Worming into our hearts

July 24, 2015 11:00 am | by Rob Matheson, MIT News Office | Comments

Tasting and spitting out toxic food is a survival trait shared by many complex organisms. Now Massachusetts Institute of Technology researchers have shown that a simple roundworm, Caenorhabditis elegans, has the ability to spit out potentially deadly substances—a finding that could have surprising implications for human heart research.


Long-sought discovery fills in missing details of cell “switchboard”

July 23, 2015 11:15 am | by SLAC National Accelerator Laboratory | Comments

A biomedical breakthrough, published in Nature, reveals never-before-seen details of the human body’s cellular switchboard that regulates sensory and hormonal responses. The work is based on an x-ray laser experiment at SLAC National Accelerator Laboratory. The much-anticipated discovery, a decade in the making, could have broad impacts on development of more highly targeted and effective drugs with fewer side effects. 


Finding the origins of life in a drying puddle

July 21, 2015 7:39 am | by John Toon, Georgia Institute of Technology | Comments

Anyone who’s ever noticed a water puddle drying in the sun has seen an environment that may have driven the type of chemical reactions that scientists believe were critical to the formation of life on the early Earth. Research demonstrates that important molecules of contemporary life, known as polypeptides, can be formed simply by mixing amino and hydroxy acids and then subjecting them to cycles of wet and dry conditions.


The secret to the sea sapphire’s colors, invisibility

July 16, 2015 7:40 am | by American Chemical Society | Comments

Sapphirina, or sea sapphire, has been called “the most beautiful animal you’ve never seen,” and it could be one of the most magical. Some of the tiny, little-known copepods appear to flash in and out of brilliantly colored blue, violet or red existence. Now scientists are figuring out the trick to their hues and their invisibility.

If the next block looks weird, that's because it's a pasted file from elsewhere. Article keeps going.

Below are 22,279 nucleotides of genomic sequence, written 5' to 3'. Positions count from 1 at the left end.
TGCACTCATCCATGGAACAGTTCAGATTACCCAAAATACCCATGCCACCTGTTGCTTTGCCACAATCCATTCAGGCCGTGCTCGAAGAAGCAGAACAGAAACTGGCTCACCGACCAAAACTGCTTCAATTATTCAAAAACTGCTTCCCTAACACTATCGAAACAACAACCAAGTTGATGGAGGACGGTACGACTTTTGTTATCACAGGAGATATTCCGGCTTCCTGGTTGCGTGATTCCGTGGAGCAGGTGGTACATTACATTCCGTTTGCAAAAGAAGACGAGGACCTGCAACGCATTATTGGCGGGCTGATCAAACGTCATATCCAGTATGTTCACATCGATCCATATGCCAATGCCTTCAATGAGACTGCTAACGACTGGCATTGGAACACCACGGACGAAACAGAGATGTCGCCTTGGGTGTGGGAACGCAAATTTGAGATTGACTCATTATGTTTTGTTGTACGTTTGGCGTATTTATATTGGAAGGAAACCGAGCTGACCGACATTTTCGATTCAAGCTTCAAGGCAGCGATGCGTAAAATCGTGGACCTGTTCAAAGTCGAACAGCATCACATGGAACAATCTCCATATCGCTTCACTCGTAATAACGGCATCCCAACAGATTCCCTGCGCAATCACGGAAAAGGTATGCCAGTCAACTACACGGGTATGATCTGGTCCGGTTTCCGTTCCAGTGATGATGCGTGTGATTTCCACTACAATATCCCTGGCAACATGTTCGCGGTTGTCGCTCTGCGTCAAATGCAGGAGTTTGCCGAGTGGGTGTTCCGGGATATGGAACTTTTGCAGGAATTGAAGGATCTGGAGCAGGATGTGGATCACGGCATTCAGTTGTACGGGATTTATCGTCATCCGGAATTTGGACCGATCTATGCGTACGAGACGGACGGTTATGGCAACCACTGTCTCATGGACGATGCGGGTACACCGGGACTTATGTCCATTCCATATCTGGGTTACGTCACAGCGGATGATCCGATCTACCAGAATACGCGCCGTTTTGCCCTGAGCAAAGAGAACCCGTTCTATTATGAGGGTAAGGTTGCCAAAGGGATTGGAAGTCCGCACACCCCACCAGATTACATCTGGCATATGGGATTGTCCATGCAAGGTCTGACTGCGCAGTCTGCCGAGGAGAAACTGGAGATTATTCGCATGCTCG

Bacteria: The next frontier of mind control

July 16, 2015 7:18 am | by Amy Loeffler, Virginia Tech | Comments

Forget the Vulcan mind-meld of the Star Trek generation. As far as mind control techniques go, bacteria is the next frontier. In a paper published in Scientific Reports, a Virginia Tech scientist used a mathematical model to demonstrate that bacteria can control the behavior of an inanimate device like a robot.


Volcanic rocks resembling Roman concrete help solve mystery

July 13, 2015 8:28 am | by Ker Than, Stanford Univ. | Comments

The discovery of a fiber-reinforced, concrete-like rock formed in the depths of a dormant supervolcano in Italy could help explain the unusual ground swelling that led to the evacuation of an Italian port city in recent years, and may inspire the creation of durable building materials in the future, Stanford Univ. scientists say.


Neutrons find “missing” magnetism of plutonium

July 13, 2015 7:55 am | by Katie Bethea, Oak Ridge National Laboratory | Comments

Groundbreaking work at two U.S. Dept. of Energy national laboratories has confirmed plutonium’s magnetism, which scientists have long theorized but have never been able to experimentally observe. The advances that enabled the discovery hold great promise for materials, energy and computing applications.